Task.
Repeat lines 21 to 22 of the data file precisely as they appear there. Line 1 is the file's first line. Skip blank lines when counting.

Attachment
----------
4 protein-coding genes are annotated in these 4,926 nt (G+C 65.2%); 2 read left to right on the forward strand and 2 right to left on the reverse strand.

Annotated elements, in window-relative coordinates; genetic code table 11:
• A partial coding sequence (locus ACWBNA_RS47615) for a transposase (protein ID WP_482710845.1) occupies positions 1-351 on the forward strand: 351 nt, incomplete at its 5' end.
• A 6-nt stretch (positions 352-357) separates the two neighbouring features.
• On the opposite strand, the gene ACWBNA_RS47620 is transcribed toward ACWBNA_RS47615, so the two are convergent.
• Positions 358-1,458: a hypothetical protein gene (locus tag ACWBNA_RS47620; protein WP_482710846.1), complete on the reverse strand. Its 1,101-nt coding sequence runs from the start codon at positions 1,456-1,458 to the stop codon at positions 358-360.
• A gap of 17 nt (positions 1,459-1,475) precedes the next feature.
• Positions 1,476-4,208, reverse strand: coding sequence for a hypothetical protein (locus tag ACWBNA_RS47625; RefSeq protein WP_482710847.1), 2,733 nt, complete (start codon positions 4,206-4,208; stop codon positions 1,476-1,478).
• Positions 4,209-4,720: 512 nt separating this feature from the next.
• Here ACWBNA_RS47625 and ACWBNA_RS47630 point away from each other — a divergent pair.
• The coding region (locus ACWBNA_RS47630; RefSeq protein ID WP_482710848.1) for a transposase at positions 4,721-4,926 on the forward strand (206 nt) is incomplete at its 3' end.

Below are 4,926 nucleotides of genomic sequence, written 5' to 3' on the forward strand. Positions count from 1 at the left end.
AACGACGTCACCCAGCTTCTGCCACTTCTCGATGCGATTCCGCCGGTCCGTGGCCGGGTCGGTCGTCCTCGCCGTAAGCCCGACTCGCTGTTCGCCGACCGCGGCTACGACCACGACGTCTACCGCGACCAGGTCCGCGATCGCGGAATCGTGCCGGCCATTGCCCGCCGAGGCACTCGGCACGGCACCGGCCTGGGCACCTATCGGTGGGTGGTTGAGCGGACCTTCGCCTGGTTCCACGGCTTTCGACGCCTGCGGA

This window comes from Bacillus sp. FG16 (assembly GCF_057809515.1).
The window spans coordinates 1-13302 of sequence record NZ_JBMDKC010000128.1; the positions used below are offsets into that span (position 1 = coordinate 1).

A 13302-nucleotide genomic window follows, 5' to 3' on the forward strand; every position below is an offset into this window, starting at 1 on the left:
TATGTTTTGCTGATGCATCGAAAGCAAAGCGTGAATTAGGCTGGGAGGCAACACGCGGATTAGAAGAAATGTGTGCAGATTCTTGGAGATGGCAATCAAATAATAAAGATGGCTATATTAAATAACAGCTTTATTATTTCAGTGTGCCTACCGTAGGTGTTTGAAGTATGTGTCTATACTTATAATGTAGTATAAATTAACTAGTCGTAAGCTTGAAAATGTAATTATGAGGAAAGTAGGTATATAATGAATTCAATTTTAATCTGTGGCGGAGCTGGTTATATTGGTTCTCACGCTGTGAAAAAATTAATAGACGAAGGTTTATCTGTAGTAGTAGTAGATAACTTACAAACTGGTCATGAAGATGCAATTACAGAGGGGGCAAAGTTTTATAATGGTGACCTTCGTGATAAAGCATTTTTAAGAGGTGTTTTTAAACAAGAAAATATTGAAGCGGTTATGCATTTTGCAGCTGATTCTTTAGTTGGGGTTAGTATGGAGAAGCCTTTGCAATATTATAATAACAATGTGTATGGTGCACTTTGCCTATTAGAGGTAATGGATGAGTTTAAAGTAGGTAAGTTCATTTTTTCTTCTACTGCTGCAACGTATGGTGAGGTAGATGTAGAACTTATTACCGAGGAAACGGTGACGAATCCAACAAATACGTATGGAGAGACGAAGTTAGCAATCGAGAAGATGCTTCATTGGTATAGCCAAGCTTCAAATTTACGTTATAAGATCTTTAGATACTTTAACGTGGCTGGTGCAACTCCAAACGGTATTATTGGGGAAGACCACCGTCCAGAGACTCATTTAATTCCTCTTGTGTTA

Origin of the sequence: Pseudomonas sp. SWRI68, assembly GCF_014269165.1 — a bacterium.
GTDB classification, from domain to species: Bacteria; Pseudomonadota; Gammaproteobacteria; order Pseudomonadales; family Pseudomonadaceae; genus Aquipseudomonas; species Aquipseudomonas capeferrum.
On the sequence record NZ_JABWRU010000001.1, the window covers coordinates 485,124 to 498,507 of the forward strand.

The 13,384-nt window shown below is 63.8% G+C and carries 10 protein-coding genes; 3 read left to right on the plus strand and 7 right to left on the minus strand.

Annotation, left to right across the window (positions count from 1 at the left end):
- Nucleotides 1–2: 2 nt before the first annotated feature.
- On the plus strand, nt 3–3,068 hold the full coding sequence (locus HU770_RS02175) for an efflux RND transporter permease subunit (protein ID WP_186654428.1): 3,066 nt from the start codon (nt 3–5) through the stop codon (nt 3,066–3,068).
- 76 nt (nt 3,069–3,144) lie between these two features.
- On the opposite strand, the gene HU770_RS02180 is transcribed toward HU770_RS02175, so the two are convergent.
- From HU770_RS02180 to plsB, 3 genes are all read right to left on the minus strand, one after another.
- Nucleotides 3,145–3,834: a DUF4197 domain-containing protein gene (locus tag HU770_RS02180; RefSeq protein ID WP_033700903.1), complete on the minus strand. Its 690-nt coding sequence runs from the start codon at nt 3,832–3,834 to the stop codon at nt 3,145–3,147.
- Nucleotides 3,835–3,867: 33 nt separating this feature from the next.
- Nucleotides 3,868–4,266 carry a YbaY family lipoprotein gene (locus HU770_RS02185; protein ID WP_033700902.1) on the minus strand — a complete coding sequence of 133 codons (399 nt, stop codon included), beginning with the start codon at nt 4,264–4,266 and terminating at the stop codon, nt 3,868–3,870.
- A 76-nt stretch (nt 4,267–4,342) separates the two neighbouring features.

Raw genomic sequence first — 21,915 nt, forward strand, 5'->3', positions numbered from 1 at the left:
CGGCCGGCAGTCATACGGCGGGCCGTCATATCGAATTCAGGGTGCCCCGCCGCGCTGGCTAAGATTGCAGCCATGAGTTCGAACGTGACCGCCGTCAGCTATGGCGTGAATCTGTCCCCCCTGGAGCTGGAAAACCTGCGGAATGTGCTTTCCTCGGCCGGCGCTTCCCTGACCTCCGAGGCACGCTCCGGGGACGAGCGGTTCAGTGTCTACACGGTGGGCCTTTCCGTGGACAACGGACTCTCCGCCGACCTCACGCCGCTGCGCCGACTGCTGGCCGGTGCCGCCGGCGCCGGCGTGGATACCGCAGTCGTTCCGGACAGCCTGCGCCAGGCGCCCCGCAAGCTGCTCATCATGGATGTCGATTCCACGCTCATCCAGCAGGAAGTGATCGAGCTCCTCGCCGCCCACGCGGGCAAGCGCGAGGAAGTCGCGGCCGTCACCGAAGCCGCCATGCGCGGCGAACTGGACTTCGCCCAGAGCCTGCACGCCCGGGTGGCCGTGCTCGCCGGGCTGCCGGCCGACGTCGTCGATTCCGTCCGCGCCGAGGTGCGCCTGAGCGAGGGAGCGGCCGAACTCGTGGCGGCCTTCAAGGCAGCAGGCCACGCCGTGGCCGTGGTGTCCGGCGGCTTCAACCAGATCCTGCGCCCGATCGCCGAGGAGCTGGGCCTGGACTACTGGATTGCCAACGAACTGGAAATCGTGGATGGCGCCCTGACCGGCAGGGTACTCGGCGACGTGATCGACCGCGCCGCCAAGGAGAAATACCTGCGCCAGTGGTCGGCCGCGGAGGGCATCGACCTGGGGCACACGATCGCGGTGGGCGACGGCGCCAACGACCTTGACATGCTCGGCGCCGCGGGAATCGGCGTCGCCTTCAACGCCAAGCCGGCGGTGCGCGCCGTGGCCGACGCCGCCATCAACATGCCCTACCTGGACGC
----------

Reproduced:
The 13,384-nt window shown below is 63.8% G+C and carries 10 protein-coding genes; 3 read left to right on the plus strand and 7 right to left on the minus strand.

Annotation, left to right across the window (positions count from 1 at the left end):